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  • Prof. Tienchong Chang

    Shanghai Key Laboratory of Mechanics in Energy Engineering, School of Mechanics and Engineering Science, Shanghai Institute of Applied Mathematics and Mechanics, Shanghai University, Shanghai, China.


  • Prof. Huajian Gao

    Distinguished University Professor, Nanyang Technological University, Singapore Scientific Director, Institute of High Performance Computing, A*STAR, Singapore.

    Huajian Gao received his B.S. degree from Xian Jiaotong University in 1982, and his M.S. and Ph.D. degrees in Engineering Science from Harvard University in 1984 and 1988, respectively. He served on the faculty of Stanford University between 1988 and 2002, where he was promoted to Associate Professor with tenure in 1994 and to Full Professor in 2000. He served as Director at the Max Planck Institute for Metals Research between 2001 and 2006, and then as Walter H. Annenberg Professor of Engineering at Brown University from 2006-2019. At present, he is one of the six Distinguished University Professors at Nanyang Technological University and Scientific Director of the Institute of High Performance Computing in Singapore.

    Professor Gao's research has been focused on the understanding of basic principles that control mechanical properties and behaviors of materials in both engineering and biological systems. He is the Editor-in-Chief of Journal of the Mechanics and Physics of Solids, the flagship journal of his field. He has been elected to memberships in US National Academy of Sciences, US National Academy of Engineering, American Academy of Arts and Sciences, German National Academy of Sciences, Chinese Academy of Sciences and Academia Europaea. He has also received numerous awards and honors, including John Simon Guggenheim Fellowship, Rodney Hill Prize in Solid Mechanics from the International Union of Theoretical and Applied Mechanics, William Prager Medal from Society of Engineering Science, Theodor von Karman Medal from American Society of Civil Engineers, and Nadai and Timoshenko Medals from American Society of Mechanical Engineers.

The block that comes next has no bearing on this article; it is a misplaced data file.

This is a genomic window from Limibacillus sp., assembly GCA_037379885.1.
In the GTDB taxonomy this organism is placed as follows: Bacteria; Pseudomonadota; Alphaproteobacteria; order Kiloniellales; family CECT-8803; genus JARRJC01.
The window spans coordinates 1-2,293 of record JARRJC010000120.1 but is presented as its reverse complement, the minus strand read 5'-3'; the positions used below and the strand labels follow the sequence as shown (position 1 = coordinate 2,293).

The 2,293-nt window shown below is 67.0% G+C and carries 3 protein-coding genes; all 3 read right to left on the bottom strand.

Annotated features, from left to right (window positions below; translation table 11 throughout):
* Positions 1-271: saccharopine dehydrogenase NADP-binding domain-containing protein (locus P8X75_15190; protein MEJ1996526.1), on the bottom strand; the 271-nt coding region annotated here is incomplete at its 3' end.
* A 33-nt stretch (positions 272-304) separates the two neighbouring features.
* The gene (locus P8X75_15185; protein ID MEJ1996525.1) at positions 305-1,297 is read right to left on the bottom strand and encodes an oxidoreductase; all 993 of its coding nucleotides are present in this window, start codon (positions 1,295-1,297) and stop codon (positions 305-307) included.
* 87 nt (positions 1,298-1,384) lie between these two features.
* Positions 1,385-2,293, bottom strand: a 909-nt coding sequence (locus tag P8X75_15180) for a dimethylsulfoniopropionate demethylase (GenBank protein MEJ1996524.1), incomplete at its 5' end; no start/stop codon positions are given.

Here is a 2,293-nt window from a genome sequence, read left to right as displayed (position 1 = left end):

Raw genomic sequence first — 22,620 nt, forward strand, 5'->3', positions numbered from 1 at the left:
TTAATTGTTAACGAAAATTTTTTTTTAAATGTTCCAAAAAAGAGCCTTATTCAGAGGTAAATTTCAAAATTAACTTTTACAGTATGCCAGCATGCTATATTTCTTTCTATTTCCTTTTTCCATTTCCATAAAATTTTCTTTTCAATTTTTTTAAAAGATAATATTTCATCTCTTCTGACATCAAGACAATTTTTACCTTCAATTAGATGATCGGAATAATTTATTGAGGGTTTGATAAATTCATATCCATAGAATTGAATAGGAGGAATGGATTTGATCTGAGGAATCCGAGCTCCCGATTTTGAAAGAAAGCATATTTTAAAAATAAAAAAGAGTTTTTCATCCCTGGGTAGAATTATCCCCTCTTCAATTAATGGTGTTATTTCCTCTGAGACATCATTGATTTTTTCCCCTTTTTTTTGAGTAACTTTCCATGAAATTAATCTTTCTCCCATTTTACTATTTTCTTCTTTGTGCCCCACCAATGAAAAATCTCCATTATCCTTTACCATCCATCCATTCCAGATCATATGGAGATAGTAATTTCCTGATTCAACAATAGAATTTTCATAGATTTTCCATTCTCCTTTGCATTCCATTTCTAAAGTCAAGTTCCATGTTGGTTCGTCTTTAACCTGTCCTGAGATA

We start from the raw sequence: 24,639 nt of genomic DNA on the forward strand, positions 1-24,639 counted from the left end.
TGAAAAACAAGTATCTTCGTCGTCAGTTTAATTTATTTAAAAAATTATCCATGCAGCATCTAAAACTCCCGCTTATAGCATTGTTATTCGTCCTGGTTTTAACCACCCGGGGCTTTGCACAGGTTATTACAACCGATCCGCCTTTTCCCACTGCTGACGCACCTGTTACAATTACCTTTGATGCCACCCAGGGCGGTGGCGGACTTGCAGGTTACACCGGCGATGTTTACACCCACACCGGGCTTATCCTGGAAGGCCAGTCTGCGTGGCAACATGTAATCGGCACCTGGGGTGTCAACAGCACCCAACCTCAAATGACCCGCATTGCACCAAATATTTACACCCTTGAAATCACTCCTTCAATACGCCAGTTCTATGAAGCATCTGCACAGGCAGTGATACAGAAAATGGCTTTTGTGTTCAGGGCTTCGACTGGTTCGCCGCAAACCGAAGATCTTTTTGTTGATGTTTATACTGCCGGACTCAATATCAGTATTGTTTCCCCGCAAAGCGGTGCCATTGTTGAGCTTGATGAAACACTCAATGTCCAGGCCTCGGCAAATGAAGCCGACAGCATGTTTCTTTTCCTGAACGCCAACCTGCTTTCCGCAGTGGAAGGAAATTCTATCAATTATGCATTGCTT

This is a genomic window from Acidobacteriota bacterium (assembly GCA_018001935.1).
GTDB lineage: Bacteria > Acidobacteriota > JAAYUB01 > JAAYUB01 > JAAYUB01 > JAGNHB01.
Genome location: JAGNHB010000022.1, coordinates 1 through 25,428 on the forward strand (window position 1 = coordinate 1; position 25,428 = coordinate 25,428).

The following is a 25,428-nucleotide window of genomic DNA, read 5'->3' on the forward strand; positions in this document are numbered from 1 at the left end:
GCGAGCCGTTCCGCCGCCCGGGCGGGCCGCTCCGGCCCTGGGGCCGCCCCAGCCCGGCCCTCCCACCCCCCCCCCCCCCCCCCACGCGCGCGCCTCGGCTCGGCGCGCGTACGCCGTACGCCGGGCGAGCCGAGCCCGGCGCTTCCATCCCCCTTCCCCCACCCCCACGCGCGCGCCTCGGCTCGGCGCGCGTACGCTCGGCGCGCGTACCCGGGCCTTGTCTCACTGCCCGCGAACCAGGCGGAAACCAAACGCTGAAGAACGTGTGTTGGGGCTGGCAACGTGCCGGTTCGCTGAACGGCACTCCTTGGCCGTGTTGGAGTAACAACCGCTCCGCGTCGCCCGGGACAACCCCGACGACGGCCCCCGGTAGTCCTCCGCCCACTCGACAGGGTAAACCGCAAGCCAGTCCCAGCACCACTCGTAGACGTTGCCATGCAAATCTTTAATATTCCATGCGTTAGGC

While conventional mechanics of materials offers passive access to mechanical properties of materials in existing forms, a paradigm shift is emerging toward proactive programming and design of materials’ properties and functionalities by leveraging the force-geometry-property relationships. One of the foundations for this new paradigm is multiscale mechanics, which enables functional and structural materials to be designed based on principles from nanoscale and beyond. Here, we discuss two examples of mechanomaterials. The first is concerned with the design of fatigue resistant metals that defies the damage accumulation mechanisms in conventional materials, and the second has to do with the design of viscoelastic interfaces for better and more compatible integration of synthetic materials with biological systems. These examples demonstrate the potential of mechanomaterials in providing future materials solutions for healthcare, energy, and environment.


  • Prof. Huajian Gao
    Topic: Mechanomaterials: proactive programming of material properties based on multiscale mechanics
  • Topic: JMI introduction
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